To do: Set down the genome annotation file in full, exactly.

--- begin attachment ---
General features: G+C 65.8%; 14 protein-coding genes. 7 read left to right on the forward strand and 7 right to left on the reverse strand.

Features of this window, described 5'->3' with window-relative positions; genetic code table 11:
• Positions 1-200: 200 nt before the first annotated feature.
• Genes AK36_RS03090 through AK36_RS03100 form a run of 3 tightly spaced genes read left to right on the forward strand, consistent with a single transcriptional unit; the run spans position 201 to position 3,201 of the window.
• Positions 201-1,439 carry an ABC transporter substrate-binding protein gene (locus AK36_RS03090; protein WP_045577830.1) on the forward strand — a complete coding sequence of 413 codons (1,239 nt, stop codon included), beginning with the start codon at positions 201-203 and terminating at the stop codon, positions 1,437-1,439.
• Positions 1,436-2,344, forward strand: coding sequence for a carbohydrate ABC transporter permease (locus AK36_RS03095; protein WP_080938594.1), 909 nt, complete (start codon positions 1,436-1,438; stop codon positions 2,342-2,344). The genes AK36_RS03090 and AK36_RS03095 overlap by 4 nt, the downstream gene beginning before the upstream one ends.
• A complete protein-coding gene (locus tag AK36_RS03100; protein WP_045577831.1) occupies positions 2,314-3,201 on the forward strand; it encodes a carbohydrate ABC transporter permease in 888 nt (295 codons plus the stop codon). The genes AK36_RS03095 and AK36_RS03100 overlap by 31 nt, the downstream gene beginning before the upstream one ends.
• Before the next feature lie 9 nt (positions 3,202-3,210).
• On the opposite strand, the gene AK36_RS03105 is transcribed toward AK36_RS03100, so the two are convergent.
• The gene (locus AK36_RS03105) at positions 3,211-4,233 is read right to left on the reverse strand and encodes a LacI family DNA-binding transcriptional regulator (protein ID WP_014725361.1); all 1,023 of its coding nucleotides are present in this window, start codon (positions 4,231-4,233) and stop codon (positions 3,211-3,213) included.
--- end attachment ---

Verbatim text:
General features: G+C 65.8%; 14 protein-coding genes. 7 read left to right on the forward strand and 7 right to left on the reverse strand.

Features of this window, described 5'->3' with window-relative positions; genetic code table 11:
• Positions 1-200: 200 nt before the first annotated feature.
• Genes AK36_RS03090 through AK36_RS03100 form a run of 3 tightly spaced genes read left to right on the forward strand, consistent with a single transcriptional unit; the run spans position 201 to position 3,201 of the window.
• Positions 201-1,439 carry an ABC transporter substrate-binding protein gene (locus AK36_RS03090; protein WP_045577830.1) on the forward strand — a complete coding sequence of 413 codons (1,239 nt, stop codon included), beginning with the start codon at positions 201-203 and terminating at the stop codon, positions 1,437-1,439.
• Positions 1,436-2,344, forward strand: coding sequence for a carbohydrate ABC transporter permease (locus AK36_RS03095; protein WP_080938594.1), 909 nt, complete (start codon positions 1,436-1,438; stop codon positions 2,342-2,344). The genes AK36_RS03090 and AK36_RS03095 overlap by 4 nt, the downstream gene beginning before the upstream one ends.
• A complete protein-coding gene (locus tag AK36_RS03100; protein WP_045577831.1) occupies positions 2,314-3,201 on the forward strand; it encodes a carbohydrate ABC transporter permease in 888 nt (295 codons plus the stop codon). The genes AK36_RS03095 and AK36_RS03100 overlap by 31 nt, the downstream gene beginning before the upstream one ends.
• Before the next feature lie 9 nt (positions 3,202-3,210).
• On the opposite strand, the gene AK36_RS03105 is transcribed toward AK36_RS03100, so the two are convergent.
• The gene (locus AK36_RS03105) at positions 3,211-4,233 is read right to left on the reverse strand and encodes a LacI family DNA-binding transcriptional regulator (protein ID WP_014725361.1); all 1,023 of its coding nucleotides are present in this window, start codon (positions 4,231-4,233) and stop codon (positions 3,211-3,213) included.